Problem Solving

Perhaps the most overlooked training that has an important role in making the workplace safer is Problem Solving training.  Good problem solving training should provide analytic skills that workers can use to spot potential hazards, contain them, and recommend ways to correct the issues and prevent them from recurring. Problem solving teaches workers to think and to look for ways to improve the business. Toyoda, Drucker, Deming, et al believed that workers were the best source for improvement ideas. After all, they reasoned, those closest to the most basic business processes are best equipped to make informed suggestions for process improvement.

Technical Competency

When I joined the workforce of a Big Three automotive company in 1985, the extent to which I was trained was my boss handing me an air gun and telling me where to drive the screws to build the front seats for luxury cars. I grew up on a farm and had no occasion to work with compressed air-driven wrenches. I did my best and after months of self-instruction I managed to do a passable job.  I learned safety like most people, through near misses, injuries both minor and recordable, and anecdotes shared by veterans. This was a poor way to train new employees, but the company—like most companies of that time period—reckoned that training was a waste of money and valuable time. No one equated the skill level with which I did my job with the quality or safety with which I performed it. My quality was questionable and the fact that I was injured now and again was thought to be expected.

Training workers such that they masterfully perform their jobs.  When workers perform their jobs with mastery-level competency not only they are capable of working more safely, they tend to value safe work as part of their mastery.

Regulatory Training

Regulatory training is important for more than checking a box. Regulatory training should provide workers with important information that they need to do their jobs.  But regulatory training that is completed in good faith, presented contextually, and connected to meaningful parts of the worker’s jobs also send the message that organization is deeply concerned about safety for safety’s sake.

Training On Purpose

Too many people mistakenly believe that training can just happen. Training should be the tactical response to a strategic initiative  not an after thought or a cursory event. And training should be a lot more formalized than most safety people believe, and should be tracked and occasionally reviewed in the context in which it is most appropriate (for example confined space training should be conducted in a confined space for example. Training should be tracked by the safety professional—not just safety training—all training; it is essential that first line supervision has a complete understanding of the competency of each worker.  Safety professionals should work with the training professionals to assess the risk points of the job and together craft learning solutions that address the areas of greatest risk.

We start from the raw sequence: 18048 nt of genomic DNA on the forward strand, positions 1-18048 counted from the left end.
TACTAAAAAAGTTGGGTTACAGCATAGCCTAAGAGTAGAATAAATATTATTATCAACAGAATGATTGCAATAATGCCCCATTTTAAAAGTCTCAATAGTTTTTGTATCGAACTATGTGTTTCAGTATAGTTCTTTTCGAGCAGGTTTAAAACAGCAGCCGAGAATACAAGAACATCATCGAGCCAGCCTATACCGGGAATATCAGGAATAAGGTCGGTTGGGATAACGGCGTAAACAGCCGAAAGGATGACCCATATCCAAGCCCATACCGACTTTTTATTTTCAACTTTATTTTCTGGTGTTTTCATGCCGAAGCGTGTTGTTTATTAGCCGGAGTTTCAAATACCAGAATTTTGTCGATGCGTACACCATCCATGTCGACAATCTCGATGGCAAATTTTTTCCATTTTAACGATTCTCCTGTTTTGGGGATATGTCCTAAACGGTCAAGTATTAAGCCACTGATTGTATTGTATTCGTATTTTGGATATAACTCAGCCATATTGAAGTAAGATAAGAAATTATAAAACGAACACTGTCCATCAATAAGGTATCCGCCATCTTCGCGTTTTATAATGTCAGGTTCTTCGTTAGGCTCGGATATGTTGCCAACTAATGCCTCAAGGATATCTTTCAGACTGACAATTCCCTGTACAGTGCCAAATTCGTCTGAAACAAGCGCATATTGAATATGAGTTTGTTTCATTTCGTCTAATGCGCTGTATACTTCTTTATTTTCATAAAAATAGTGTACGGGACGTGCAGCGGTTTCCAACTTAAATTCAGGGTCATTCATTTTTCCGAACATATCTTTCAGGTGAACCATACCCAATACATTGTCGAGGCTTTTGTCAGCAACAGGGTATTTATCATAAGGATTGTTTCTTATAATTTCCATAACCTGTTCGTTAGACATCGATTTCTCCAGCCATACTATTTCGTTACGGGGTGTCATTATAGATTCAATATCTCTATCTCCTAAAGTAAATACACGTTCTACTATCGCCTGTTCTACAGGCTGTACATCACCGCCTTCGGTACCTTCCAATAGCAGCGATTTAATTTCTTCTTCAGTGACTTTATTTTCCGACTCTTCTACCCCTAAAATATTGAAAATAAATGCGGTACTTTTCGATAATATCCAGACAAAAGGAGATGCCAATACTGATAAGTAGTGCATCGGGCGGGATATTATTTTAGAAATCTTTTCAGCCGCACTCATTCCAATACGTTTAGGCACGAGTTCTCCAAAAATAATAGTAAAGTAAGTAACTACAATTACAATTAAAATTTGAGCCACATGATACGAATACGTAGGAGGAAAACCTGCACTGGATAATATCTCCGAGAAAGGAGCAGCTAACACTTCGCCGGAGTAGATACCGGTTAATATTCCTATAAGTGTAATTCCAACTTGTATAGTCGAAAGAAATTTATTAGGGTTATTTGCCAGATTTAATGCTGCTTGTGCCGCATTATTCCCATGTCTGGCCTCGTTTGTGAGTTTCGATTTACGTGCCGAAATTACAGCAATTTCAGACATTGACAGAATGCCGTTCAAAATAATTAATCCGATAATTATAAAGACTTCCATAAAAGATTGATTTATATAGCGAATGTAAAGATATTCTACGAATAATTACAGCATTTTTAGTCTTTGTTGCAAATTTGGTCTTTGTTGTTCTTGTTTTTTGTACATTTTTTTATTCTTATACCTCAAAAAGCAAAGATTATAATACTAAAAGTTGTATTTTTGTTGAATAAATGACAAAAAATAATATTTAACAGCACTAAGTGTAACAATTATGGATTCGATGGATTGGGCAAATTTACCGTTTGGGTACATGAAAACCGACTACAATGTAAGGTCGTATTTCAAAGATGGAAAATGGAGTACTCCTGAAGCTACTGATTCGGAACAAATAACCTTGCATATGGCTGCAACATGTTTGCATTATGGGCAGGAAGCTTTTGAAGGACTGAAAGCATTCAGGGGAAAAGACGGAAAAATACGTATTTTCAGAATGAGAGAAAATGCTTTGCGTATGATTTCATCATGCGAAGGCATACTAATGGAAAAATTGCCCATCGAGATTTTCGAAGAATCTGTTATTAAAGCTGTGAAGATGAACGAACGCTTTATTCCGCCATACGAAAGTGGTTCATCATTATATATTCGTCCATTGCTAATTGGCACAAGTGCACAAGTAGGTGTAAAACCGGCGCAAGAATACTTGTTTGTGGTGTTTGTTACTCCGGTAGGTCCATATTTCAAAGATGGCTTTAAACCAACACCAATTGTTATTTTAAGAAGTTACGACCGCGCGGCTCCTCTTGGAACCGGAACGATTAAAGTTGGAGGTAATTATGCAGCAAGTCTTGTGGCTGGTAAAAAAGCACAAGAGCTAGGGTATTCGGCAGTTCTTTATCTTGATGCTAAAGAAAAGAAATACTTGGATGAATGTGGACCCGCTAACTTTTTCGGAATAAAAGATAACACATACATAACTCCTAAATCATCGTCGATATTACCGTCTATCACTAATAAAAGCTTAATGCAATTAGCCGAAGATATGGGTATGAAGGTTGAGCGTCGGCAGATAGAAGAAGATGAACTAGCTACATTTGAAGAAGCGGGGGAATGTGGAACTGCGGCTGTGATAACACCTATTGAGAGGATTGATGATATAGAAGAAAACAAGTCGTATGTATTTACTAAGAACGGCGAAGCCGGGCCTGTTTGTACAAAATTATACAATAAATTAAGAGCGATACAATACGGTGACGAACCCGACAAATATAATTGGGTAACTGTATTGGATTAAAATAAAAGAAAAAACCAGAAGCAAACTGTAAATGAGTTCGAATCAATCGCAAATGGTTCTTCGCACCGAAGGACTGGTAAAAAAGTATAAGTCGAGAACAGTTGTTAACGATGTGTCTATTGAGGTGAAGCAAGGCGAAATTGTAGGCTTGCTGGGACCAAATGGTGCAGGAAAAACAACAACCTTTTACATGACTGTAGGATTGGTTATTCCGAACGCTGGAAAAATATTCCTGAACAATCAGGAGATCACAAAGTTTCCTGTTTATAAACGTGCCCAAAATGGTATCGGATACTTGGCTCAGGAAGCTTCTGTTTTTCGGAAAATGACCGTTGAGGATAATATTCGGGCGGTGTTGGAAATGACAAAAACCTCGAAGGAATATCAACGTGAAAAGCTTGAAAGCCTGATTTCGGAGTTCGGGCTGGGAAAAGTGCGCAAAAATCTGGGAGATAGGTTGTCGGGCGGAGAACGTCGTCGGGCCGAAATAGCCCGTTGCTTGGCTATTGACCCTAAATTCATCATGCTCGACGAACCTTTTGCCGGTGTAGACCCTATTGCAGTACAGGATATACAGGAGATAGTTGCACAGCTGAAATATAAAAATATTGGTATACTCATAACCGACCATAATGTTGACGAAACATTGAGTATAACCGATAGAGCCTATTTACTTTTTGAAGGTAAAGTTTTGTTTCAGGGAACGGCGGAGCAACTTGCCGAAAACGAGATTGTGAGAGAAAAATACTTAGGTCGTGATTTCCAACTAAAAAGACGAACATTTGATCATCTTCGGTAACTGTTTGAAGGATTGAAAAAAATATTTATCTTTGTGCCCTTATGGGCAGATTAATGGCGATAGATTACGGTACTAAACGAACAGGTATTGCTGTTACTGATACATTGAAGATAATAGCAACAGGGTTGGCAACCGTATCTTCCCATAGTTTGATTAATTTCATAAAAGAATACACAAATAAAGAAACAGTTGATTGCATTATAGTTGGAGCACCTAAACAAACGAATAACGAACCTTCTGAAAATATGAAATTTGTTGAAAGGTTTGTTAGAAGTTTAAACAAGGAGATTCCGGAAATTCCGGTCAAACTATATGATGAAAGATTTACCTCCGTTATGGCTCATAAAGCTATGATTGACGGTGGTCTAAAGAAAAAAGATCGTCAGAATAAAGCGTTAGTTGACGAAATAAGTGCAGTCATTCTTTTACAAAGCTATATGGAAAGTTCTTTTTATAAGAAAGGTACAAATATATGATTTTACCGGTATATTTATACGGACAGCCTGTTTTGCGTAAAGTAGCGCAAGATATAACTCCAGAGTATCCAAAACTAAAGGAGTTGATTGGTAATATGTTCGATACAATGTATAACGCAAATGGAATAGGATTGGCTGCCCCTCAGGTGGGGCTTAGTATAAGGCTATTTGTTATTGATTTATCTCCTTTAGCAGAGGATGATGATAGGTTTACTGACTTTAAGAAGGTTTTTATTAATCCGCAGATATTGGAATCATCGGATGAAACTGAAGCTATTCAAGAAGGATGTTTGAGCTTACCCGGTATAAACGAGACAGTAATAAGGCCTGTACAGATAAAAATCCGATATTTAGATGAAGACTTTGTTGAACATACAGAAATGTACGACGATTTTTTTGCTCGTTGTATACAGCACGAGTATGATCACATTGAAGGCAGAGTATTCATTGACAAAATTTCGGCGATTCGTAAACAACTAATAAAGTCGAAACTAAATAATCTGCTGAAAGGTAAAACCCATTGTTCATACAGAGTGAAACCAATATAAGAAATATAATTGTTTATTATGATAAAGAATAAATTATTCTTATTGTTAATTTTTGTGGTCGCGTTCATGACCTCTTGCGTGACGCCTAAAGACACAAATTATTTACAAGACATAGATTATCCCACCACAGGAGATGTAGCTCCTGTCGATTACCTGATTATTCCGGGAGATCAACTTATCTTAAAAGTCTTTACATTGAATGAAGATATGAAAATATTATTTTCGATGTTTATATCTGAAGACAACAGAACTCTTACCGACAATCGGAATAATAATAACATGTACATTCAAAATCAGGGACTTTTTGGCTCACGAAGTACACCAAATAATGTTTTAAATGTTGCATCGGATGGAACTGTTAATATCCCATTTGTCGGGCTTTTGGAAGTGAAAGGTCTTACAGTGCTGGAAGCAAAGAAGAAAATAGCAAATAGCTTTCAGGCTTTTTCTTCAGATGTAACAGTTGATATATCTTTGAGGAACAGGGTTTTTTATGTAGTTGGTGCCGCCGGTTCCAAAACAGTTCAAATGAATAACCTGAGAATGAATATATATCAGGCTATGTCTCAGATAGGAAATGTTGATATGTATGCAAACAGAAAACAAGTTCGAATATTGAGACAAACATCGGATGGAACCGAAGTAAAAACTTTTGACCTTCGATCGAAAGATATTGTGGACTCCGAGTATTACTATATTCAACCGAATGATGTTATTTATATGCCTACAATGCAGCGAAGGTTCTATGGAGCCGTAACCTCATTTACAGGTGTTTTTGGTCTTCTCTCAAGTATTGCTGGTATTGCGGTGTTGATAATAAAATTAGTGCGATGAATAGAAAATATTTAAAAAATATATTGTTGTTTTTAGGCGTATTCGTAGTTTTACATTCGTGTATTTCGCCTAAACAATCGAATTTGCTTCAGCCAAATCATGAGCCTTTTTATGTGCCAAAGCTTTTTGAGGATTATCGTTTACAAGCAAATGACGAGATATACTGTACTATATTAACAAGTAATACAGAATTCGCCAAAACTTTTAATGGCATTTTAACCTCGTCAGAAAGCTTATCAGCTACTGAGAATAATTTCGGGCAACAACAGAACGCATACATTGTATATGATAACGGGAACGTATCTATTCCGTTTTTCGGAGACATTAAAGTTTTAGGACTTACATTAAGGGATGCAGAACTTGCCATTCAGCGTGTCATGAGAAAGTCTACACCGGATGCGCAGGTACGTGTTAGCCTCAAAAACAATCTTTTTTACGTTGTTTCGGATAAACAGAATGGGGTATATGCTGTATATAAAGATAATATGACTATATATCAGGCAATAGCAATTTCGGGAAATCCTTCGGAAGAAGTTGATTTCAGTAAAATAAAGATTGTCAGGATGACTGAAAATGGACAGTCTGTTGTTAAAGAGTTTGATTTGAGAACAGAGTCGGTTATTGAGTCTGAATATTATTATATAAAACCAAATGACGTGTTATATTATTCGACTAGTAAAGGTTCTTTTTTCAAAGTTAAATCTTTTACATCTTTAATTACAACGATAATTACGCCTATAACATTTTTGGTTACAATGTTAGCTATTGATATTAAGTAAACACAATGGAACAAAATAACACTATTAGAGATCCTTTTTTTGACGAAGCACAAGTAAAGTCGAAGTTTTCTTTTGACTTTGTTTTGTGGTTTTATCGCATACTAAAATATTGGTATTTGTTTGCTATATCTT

Training should focus on hazard recognition so that all workers can vigilantly approach the identification and containment of the hazards of their work areas. Only when workers have been trained in the safest ways in which to perform their tasks by providing them with good foundational training in the tasks they are routinely expected to do can the organization ensure that workers achieve some modicum of safety.

Filed under: Training & Safety, , , , ,

When it Comes to Safety the Surest Way to Lose Is to Think You’ve Won


 

loser

By Phil La Duke

Injury rates are down, the safety function is running like a well-oiled machine and senior leadership is happy, so now you can relax right? Wrong.  If safety is the probability of injuries and we know that the risk of injury is never zero, then most of us understand that we have to remain vigilant in our efforts to create a workplace with the lowest possible risk…blah, blah, blah. But realistically do we really need to keep trying new initiatives after we have licked the biggest hitters in safety? Isn’t that just some academic argument? Well, yes and no.  In some cases, we truly can wind down some of our safety efforts.  After all, it doesn’t make a lot of sense to be hyper-vigilant in workplaces where most of our hazards are well managed and quickly contained or corrected—that’s like continuing to look for your car keys after you’ve already found them (“where else MIGHT they have been but weren’t?”) Unfortunately, most of us aren’t working for organizations that are quite there yet and still have some work to do.

In fact, it’s highly unlikely that we will ever get there.  We tend to think as safety (and other business systems) as its own system when, in fact, all our business systems are interconnected in highly complex ways.  What’s worse is that all our business systems operate in a dynamic business climate and this continuously changing environment makes it impossible for us to ever pronounce the workplace permanently “safe”.

Acclimation